Mukesh Joshi

GB Pant Institute of Himalayan Environment and Development, Bārāhāt, Uttarakhand, India

Are you Mukesh Joshi?

Claim your profile

Publications (9)5.3 Total impact

  • Mukesh Joshi · Y. S. Rawat
    [Show abstract] [Hide abstract]
    ABSTRACT: Net primary productivity and species diversity of herbaceous vegetation of banj-oak (Quercus leucotrichophora A. Camus) forest in Kumaun Himalaya, India were analyzed. Across different growth forms (tall forbs, short forbs, cushion and spreading forbs, grasses), short forbs were most dominant component during rainy season (IVI=152) and winter season (IVI=167) and grasses during the winter season (IVI=148). Maximum above-ground production occurred during rainy season (132.5 g m−2) and minimum during winter season (2.8 g m−2). Below-ground production was maximum (85.9 g m−2) during winter season and minimum (14.9 g m−2) during summer season. Annual net shoot production was 150 g m−2 and below-ground production was 138 g m−2. Of the total input 61 % was channeled to aboveground parts and 39% to below-ground parts.
    No preview · Article · Dec 2011 · Journal of Mountain Science
  • Mukesh Joshi · Y. S. Rawat · J. Ram
    [Show abstract] [Hide abstract]
    ABSTRACT: Plant biomass, species diversity and net primary productivity are presented for herb layer of banj oak (Quercus leucotrichophora A. Camus)-chir pine (Pinus roxburghii Sarg.) mixed forest in Kumaun, central Himalaya, India. The species diversity declined from a maximum (3.56) in September to a minimum (2.11) in December. The monthly live shoots biomass exhibited a single peak growth pattern with highest live shoot biomass of 185 g·m−2 in August. The seasonal pattern showed that the maximum above-ground production (131 g·m−2) occurred during the rainy season and the minimum (1 g·m−2) during winter season. The below-ground production was maximum during winter season (84 g·m−2) and minimum during summer season (34 g·m−2). The annual net shoot production was 171 g·m−2 and total below-ground production was 165 g·m−2. Of the total input 61% was channeled to above-ground parts and 39% to below-ground parts. Transfer of live shoots to dead shoots compartments and that of dead shoots to litter compartments was 61% and 66%, respectively. The total dry matter disappearance was 61% of the total input within annual cycle. The herb layer showed a net accumulation of organic matter, indicating the seral nature of the community.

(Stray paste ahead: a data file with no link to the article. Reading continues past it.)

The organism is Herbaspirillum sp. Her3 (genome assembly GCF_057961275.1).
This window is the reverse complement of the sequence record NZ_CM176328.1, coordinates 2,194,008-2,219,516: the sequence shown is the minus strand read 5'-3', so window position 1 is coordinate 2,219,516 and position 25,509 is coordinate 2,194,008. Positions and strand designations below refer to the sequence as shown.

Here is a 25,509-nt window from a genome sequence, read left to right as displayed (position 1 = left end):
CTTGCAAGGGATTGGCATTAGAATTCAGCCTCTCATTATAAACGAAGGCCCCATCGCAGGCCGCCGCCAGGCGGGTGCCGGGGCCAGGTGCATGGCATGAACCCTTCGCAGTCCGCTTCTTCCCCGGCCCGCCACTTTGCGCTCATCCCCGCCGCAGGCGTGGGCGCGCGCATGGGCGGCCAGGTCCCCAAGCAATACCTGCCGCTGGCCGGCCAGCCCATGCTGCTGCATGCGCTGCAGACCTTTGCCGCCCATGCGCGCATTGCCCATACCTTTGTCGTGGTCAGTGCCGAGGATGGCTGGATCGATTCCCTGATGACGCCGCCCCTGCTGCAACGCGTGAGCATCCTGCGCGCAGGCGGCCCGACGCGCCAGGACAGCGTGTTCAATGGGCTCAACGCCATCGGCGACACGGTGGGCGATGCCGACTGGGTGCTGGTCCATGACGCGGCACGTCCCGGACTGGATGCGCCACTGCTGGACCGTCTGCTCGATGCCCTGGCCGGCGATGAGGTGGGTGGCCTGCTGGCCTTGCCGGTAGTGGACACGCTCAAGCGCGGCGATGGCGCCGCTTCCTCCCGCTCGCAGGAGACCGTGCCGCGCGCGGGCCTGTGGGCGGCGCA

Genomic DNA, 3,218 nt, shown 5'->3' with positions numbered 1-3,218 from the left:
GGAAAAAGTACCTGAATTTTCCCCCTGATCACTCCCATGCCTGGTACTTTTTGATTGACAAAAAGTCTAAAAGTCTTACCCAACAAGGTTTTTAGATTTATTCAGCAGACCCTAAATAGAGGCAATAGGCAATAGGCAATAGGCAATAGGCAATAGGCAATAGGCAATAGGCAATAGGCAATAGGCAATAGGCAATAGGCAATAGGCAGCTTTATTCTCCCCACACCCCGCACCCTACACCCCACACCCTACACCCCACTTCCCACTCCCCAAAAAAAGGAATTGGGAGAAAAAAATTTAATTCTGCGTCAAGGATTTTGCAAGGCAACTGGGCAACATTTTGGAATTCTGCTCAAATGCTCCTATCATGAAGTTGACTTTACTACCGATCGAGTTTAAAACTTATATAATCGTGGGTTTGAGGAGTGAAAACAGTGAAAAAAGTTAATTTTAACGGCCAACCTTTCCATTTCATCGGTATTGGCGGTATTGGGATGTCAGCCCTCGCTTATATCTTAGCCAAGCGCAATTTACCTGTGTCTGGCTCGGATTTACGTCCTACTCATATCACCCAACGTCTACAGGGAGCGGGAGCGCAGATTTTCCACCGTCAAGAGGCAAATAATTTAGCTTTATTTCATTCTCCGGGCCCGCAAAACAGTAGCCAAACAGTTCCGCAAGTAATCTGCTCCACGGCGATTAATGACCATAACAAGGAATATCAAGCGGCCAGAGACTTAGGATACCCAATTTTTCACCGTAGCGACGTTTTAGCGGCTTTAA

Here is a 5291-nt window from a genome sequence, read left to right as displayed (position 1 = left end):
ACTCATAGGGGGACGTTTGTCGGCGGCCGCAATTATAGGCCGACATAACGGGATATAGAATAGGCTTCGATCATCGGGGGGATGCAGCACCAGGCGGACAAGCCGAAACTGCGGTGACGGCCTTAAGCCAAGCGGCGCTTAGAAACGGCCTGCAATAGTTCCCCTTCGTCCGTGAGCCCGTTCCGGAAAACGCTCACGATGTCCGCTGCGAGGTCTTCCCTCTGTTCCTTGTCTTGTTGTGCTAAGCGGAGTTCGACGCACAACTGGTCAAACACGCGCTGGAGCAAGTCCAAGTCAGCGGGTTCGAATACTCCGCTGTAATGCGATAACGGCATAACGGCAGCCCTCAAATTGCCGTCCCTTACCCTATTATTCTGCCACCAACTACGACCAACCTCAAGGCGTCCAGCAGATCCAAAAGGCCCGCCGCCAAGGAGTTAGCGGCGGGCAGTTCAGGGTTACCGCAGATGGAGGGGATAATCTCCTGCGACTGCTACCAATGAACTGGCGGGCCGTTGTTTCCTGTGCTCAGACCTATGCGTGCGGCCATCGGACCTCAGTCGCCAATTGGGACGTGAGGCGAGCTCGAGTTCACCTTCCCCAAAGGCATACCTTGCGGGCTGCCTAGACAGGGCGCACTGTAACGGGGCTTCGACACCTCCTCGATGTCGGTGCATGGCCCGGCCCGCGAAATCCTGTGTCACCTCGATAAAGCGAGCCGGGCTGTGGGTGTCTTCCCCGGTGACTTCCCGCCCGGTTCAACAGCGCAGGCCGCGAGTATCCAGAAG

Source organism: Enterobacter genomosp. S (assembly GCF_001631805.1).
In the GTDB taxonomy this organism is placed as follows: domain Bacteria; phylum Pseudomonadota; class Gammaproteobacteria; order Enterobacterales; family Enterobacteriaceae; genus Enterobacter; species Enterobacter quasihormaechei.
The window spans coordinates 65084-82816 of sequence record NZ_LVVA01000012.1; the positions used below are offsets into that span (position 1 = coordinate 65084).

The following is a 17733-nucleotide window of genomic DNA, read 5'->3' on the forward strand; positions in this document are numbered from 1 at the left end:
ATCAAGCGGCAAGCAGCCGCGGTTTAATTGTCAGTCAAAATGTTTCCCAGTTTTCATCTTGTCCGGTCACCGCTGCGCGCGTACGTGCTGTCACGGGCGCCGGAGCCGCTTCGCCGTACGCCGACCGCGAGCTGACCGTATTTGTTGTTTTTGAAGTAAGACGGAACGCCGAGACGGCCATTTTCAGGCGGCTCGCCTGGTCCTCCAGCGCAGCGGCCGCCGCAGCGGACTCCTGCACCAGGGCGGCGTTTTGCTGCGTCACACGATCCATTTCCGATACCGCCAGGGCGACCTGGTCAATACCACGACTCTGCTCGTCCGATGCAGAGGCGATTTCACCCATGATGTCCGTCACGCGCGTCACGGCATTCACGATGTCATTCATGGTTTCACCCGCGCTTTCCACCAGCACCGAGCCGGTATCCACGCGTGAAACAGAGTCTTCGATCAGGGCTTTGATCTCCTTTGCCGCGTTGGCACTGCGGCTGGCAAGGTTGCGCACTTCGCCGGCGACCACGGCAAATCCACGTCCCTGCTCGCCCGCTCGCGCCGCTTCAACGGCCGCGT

No preview · Article · Jun 2011 · Journal of Forestry Research
  • Source
    Mukesh Joshi · Subrat Sharma · DS Rawat · LMS Palni
    [Show abstract] [Hide abstract]
    ABSTRACT: This study deals with the role of traditional agroforestry in household functioning in the Haigad watershed of Central Himalaya, India which represents a typical mid-Himalayan watershed having about 85% rainfed agriculture. Households raised/retained multipurpose (viz., fodder, fruit, firewood, etc) tree species around their dwellings and agricultural land. Half of the total recorded tree species (48) had single use while the remaining halves were equally divided between double- and triple-use categories. Over the watershed as a whole, fodder obtained from agroforestry trees met only 6.4% of the total fodder requirement of a household. The contribution from forests accounted for about 79% of the total input to the system. Of the total energy consumption, man and livestock consumed 54% as food and 29% as fodder, respectively. For each energy unit of output from the agroforestry system about twenty units of energy were required from the forests, mainly in the form of leaves for animal bedding which eventually becomes part of the farm yard manure.